Back to the new barrel, though: I can see this as being advantageous for the sort of shots you're likely to have available in the Mojave Desert. Lots of longer-distance shooting out there even with all the hills and such, I'm sure.
Very nice price, too!
Edro has a heavy-barrel match-type 20" barrel, I do believe. If this one doesn't end up satisfying you, he might be able to tell you something useful about his experience with that sort of thing. Not sure what he's up to these days, but he used to do a lot of service match shooting with that rifle of his.
As is often the case with me: I'm kinda brainless here...
I own a Filipino-made Rock Island Armory .45 compact model:
Very nice pistol, especially for the price. If one discards its sawed-off nature, the extended beavertail, and the skeletonized hammer, this thing is essentially a MILSPEC-ish sort of creation, made with love on Colt machines by the world's finest Filipinos in the City of Marikina, Philippines.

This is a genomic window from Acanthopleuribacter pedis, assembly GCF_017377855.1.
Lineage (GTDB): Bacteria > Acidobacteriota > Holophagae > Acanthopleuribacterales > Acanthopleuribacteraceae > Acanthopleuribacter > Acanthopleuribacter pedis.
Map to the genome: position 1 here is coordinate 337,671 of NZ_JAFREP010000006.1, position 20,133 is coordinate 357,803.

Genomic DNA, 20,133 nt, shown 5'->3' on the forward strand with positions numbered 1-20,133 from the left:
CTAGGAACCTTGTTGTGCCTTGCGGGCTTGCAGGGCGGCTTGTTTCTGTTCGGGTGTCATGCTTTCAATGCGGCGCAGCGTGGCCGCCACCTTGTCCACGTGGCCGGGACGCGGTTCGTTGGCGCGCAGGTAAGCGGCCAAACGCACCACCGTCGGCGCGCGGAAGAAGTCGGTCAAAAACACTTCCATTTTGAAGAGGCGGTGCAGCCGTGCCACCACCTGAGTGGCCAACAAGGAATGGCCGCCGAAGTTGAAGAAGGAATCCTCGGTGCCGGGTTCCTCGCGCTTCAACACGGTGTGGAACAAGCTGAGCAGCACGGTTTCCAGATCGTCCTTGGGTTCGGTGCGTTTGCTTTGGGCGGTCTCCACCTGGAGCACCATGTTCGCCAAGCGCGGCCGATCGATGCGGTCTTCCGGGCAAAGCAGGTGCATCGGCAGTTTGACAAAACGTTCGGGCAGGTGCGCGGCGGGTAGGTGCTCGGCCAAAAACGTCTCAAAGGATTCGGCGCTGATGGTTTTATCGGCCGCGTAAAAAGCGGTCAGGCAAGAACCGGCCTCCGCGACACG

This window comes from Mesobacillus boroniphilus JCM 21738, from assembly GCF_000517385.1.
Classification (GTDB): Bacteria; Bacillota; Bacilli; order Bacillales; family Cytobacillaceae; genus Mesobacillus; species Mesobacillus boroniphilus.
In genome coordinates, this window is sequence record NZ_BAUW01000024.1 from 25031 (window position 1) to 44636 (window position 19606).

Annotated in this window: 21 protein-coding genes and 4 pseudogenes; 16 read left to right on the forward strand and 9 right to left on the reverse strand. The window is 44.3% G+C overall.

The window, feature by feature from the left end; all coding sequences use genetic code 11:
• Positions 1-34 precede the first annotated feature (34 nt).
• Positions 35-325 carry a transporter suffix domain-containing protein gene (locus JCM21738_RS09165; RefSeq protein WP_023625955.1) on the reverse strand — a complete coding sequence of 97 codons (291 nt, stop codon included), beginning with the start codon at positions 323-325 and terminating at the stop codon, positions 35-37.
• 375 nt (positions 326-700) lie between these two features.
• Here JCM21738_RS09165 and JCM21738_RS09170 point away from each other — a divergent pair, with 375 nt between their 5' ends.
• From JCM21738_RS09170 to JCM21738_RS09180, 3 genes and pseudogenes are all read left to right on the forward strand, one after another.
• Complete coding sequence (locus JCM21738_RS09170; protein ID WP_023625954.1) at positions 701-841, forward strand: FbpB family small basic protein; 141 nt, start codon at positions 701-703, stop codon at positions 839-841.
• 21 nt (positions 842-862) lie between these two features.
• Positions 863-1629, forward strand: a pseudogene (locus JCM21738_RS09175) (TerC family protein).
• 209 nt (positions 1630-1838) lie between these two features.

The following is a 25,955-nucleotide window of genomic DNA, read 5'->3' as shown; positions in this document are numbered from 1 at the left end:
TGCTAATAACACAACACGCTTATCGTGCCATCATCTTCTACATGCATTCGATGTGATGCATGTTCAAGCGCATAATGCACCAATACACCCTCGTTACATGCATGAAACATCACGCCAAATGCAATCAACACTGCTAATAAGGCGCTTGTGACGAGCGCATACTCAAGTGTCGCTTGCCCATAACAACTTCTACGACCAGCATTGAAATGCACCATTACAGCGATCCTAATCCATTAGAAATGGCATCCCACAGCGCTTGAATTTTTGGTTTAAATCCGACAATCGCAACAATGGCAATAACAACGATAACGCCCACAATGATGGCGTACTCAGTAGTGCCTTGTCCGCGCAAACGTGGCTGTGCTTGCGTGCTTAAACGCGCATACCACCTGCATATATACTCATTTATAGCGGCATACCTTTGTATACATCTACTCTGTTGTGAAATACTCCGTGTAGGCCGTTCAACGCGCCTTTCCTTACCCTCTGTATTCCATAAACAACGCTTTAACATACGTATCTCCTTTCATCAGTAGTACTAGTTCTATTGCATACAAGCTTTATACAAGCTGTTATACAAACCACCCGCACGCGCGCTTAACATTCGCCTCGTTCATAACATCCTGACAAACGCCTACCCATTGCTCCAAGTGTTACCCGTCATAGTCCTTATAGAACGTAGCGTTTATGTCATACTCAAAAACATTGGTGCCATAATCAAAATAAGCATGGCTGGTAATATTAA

It has been a very good gun, though I don't really shoot it often. One thing about it that kinda sucks (but not badly) is that due to the distinctly early design of its feed ramp, this one doesn't readily digest hollow point ammo or anything other than RNFMJ, military-type ball ammunition. But then: near as I can tell, 230-grain military ball ammo is generally pretty damned effective anyway. The "problem" is a very easy one to live with.
While Dave was here, he was telling me that Filipinos seem to have a love affair with the venerable M1911A1. For sure, the RIA specimen I own really is a very good .45 automatic. If you stick to the military-type ammunition, it never malfs. Dave really liked the trigger, too.
Like any other MILSPECKy .45, this one has the usual stake-on type of sights.